Monday, January 10, 2011

Food for Thought

In a recent conversation, I learned an inconsequential piece of trivia. It concerned a deceased woman named Mary, whom I didn’t know very well. It seems that while among the living, Mary loathed eggs, and anything made with them, with a passion. Obviously, this stance of hers covered a heaping helping of culinary ground.

This little filler of old neighborhood lore came my way during a debate on the taste benefits of Italian hot sausages versus Italian sweet sausages. One relative of mine found it inconceivable that another could honestly dislike hot sausages. From her perspective, it was positively odd—perhaps even a critical character defect—not to appreciate something as super-scrumptious as a spicy hot sausage. Oblivious to the bald-faced irony, the relative accuser conceded to not liking sweet sausages at all—only their fiery pork cousins. And may I add this parenthetical aside: It’s more conceivable to me how somebody could find hot sausages objectionable—seeing as they are so spicy hot—while appreciating sweet sausages.

Anyway, there is a moral to this sausage story—a little food for thought that serves up a bit of insight into human nature, and reveals at least a morsel of why we are so messed up as a species. Granted, some of us are more messed up than others. While I consume the incredible, edible egg in many guises, there are some foods that I absolutely say no to—just like the late Mary. In fact, there are a few of them that physically and sometimes emotionally repulse me beyond any logic or reason. One wouldn’t need to waterboard me to break my spirit. Merely placing me in a colossal bowl of coleslaw, or some fancy salad with gelatinous tomatoes and stinky cheese bathed in pungent vinegar, would do the trick and fast turn me into a blithering idiot. I wonder if our CIA operatives have figured this one out. You know: Uncover the very foods (and various other things) that so nauseate their various prey. Traveling down this route, they could torture a whole lot of folks without violating the Geneva Convention.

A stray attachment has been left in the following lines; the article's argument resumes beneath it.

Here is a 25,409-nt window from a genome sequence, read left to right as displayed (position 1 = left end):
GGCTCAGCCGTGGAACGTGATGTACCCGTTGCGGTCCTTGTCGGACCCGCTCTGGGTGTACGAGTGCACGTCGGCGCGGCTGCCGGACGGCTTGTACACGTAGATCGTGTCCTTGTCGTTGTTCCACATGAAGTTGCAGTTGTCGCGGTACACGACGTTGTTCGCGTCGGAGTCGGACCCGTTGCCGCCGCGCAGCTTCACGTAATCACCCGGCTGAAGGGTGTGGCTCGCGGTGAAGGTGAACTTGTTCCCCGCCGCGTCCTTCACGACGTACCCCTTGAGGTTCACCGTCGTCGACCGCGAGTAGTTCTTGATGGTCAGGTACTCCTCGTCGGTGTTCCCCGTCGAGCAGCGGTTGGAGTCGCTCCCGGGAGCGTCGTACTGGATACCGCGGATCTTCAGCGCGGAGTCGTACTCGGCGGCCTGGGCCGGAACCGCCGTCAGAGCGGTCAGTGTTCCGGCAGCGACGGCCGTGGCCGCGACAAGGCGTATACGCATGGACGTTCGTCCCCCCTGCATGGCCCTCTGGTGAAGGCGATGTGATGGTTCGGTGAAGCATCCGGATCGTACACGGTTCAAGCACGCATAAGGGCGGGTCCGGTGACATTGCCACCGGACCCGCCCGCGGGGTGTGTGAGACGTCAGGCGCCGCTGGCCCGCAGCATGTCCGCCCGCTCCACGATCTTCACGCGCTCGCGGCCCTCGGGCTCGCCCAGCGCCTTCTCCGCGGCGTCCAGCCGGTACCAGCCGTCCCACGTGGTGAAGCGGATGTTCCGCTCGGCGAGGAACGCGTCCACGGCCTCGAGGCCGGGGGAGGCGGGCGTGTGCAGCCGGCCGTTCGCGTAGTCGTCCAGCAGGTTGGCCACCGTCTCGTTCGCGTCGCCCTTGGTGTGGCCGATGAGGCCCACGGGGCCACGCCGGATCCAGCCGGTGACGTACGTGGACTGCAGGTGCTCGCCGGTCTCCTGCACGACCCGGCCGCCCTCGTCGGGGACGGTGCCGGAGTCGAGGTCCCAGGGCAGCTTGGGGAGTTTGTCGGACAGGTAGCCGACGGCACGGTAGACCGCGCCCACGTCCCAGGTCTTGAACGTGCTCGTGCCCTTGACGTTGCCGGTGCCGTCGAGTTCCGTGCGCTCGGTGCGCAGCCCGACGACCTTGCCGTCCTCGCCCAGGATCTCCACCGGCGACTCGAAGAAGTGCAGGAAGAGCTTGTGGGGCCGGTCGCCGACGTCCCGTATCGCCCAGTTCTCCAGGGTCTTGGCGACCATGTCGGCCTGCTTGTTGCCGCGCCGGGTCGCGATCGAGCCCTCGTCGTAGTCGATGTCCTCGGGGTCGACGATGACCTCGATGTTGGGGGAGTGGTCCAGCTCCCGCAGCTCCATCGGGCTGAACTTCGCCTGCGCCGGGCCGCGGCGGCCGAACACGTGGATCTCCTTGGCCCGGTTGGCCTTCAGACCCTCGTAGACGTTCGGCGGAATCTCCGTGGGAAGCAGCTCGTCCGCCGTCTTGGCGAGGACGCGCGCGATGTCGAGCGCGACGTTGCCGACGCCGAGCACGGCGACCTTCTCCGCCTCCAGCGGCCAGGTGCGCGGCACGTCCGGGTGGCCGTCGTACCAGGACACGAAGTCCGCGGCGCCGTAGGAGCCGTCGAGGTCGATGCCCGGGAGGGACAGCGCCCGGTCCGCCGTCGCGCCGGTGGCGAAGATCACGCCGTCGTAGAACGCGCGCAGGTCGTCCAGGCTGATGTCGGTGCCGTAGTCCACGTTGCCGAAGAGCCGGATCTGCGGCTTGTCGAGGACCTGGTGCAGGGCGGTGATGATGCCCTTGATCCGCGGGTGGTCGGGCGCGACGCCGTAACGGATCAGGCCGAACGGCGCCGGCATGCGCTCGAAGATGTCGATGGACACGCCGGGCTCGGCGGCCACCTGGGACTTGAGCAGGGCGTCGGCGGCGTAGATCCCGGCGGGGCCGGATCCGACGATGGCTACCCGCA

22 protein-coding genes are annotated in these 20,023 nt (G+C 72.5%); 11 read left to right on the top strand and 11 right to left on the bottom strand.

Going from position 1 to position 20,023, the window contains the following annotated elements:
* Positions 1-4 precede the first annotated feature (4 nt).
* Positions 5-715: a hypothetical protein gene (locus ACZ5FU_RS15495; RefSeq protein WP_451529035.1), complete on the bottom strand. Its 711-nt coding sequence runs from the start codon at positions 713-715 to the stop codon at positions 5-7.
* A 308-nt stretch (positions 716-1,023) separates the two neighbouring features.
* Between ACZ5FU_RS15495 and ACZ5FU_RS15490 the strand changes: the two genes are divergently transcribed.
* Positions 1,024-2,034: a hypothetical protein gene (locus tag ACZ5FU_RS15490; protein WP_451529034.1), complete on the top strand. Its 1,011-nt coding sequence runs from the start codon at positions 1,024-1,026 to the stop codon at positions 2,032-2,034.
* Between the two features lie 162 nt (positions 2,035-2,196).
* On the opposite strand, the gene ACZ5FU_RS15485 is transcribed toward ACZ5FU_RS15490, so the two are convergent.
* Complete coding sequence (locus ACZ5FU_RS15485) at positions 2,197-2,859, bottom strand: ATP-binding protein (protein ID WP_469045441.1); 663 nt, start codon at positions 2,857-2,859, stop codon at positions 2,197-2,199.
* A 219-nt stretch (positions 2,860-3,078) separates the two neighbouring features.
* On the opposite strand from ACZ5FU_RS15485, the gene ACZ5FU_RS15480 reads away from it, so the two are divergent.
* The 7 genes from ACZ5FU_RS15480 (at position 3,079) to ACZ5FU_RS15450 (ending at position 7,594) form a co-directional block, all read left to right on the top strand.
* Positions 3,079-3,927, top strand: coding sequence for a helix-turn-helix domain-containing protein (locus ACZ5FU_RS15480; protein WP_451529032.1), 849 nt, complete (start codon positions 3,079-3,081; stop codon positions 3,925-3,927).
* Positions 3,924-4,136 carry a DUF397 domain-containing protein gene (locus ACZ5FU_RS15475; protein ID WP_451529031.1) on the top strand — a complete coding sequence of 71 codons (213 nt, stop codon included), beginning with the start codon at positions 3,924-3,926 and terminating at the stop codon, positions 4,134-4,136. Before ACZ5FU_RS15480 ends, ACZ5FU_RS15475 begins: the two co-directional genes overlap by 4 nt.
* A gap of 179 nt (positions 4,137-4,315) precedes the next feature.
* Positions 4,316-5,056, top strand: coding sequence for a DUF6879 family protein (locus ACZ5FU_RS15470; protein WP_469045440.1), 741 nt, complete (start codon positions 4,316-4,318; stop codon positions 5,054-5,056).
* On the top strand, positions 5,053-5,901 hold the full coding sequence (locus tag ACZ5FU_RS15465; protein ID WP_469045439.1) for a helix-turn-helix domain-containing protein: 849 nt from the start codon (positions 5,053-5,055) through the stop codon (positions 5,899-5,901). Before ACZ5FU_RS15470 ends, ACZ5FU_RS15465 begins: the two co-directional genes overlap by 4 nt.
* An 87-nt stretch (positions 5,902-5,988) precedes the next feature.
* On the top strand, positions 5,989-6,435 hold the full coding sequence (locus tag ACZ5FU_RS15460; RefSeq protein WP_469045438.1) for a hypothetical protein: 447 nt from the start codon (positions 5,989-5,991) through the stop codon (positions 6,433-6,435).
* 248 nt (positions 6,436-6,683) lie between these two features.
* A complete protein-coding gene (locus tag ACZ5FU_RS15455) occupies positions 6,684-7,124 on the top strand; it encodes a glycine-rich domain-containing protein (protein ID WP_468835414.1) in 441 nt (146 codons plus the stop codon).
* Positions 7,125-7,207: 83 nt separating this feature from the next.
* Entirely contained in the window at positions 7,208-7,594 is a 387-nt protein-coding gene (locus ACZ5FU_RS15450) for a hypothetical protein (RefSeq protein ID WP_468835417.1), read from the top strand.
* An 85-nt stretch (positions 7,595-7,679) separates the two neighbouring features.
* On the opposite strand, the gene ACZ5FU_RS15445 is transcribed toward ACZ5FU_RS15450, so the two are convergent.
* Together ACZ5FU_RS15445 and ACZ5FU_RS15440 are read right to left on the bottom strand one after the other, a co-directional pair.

While growing up, the utter disdain cast my way for not liking things that were so patently yummy for my tummy was at once palpable and predictable. “You don’t know what you’re missing” and "You don't know what's good" were phrases I heard with great regularity. And, of course, I was accused of seeking attention and desiring to be different in these family food wars of ours. I don't know...maybe this was I cannot say why I loathe certain fare with such fervor to this day. I was also told more than a time or two that I would eventually come to my senses as an adult, and rue all the good feed that I passed on as a boy. For the most part, I haven't.

And I’ve long since learned that an awful lot of people don’t like an awful lot of things, including many things I find pleasing to the palate. Go figure. Once upon a time I thought I was all alone in some gastronomic No Man’s Land. Turns out that I’m not so abnormal after all—in this regard at least—just made to feel so because I see a freshly sliced tomato for what it really is.

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